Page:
From the writer who shocked and delighted the world with his novels Lolita, Pale Fire,
and Ada, or Ardor, and so many others, comes a magnificent collection of stories. Written between the 1920s and 1950s, these sixty-five tales--eleven of which have been translated into English for the first time--display all the shades of Nabokov's imagination. They range from sprightly fables to bittersweet tales of loss, from claustrophobic exercises in horror to a connoisseur's samplings of the table of human folly. Read as a whole, The Stories of Vladimir Nabokov offers and intoxicating draft of the master's genius, his devious wit, and his ability to turn language into an instrument of ecstasy.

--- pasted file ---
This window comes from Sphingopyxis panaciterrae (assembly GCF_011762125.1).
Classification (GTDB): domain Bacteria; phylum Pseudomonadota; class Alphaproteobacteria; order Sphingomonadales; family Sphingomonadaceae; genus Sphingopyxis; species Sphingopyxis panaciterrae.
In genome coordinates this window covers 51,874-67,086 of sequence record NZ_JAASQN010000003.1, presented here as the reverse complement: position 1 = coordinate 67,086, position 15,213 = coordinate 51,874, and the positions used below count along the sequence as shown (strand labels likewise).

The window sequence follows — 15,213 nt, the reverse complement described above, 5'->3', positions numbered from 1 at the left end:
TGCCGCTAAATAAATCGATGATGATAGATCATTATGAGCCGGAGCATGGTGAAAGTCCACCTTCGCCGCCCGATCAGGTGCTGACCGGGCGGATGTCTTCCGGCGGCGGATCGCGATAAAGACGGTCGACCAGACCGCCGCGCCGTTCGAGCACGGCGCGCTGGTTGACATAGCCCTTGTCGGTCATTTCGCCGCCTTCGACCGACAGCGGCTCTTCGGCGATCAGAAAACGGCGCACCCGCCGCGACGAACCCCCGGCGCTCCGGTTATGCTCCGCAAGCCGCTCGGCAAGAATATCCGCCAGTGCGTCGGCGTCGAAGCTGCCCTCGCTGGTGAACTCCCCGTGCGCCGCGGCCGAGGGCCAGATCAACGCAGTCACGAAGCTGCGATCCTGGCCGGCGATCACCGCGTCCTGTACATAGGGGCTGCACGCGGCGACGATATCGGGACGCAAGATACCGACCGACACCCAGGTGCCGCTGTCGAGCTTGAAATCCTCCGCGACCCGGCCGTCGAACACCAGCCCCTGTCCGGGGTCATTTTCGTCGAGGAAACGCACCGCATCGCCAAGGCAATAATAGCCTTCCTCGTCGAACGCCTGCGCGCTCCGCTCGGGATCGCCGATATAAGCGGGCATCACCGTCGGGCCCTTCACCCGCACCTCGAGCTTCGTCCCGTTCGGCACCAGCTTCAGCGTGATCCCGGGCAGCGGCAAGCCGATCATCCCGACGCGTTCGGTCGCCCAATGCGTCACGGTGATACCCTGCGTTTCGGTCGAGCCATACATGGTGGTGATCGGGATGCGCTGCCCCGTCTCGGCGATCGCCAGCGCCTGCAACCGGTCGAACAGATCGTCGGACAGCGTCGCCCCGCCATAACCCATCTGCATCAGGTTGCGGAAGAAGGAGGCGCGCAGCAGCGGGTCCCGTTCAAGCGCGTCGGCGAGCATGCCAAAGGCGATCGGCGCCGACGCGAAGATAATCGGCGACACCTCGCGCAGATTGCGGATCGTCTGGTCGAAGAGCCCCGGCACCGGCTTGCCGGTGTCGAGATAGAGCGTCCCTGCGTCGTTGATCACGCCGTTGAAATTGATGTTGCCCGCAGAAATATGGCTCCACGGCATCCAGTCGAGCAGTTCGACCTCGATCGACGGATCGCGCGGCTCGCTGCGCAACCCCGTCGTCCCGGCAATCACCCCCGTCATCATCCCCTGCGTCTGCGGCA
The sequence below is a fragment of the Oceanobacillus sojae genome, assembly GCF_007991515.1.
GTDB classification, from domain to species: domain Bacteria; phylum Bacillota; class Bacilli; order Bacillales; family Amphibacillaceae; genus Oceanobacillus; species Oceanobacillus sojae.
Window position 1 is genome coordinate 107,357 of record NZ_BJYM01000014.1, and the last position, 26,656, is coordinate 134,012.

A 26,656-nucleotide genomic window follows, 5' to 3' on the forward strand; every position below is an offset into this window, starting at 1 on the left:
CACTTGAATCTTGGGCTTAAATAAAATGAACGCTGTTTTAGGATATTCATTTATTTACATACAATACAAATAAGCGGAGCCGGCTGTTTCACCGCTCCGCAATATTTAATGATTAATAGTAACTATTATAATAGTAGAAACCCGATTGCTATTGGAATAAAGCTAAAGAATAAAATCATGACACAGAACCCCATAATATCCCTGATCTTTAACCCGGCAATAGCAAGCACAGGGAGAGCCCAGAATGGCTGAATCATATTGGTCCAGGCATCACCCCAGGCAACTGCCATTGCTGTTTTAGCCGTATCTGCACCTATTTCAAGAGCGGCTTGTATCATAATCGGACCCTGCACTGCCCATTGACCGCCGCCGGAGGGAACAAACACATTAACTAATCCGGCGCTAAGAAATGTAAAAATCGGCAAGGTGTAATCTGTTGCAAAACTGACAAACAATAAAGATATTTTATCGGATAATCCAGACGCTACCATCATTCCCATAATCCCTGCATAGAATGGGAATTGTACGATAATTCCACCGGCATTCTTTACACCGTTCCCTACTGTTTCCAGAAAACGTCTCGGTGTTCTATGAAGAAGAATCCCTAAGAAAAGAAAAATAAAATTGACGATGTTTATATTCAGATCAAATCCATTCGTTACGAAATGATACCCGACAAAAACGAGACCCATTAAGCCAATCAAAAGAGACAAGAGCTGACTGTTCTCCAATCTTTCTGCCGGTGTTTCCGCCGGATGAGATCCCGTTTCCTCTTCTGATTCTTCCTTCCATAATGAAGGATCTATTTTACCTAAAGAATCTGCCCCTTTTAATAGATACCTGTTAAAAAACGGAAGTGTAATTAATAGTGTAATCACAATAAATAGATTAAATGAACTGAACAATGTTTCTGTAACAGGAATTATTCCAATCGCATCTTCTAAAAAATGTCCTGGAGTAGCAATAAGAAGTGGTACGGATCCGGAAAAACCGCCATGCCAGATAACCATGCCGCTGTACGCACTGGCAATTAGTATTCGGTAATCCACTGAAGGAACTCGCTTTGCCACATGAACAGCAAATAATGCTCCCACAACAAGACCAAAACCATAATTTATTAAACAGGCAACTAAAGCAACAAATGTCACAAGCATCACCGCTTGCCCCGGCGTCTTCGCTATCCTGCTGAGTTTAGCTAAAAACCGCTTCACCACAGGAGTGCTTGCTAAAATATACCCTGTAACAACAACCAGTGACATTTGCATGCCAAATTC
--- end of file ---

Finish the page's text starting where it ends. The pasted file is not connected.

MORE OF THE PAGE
The exiled Russian master began writing short stories while he was still at Cambridge University and, in his subsequent years of residence in Berlin and Paris during the 1920s and '30s, continued to publish them frequently, writing in Russian, French and, later, English. Most of the 65 stories gathered here appeared in a 1958 Doubleday collection, Nabokov's Dozen, or in three McGraw-Hill volumes in the 1970s, Details of a Sunset, Tyrants Destroyed and A Russian Beauty. The 13 stories appearing between hard covers here for the first time--finely translated, like many of the others, by Nabokov's son Dmitri--break no new ground, although one includes an original ending dropped from its first printing. They are mostly brief: fanciful, often enigmatic sketches of exiles or glimpses of life in old Russia accented by the familiar Nabokovian dexterity and wordplay. They show his brilliant eye for atmospheric color, his ability to catch fleeting shades of mood, but they are also mostly cool to the point of chill. One feels grateful that, in his later American sojourn, he abandoned the story form and began to write the novels and memoirs that made him deservedly famous. For it takes time to become acclimatized to Nabokov's world, to adjust to his peculiar angle of vision, to get comfortable with his rhythms; and to read him in the hasty doses served up by short stories emphasizes his capacity for brilliant inconsequentiality rather than the richness of heart and mind revealed in his longer works.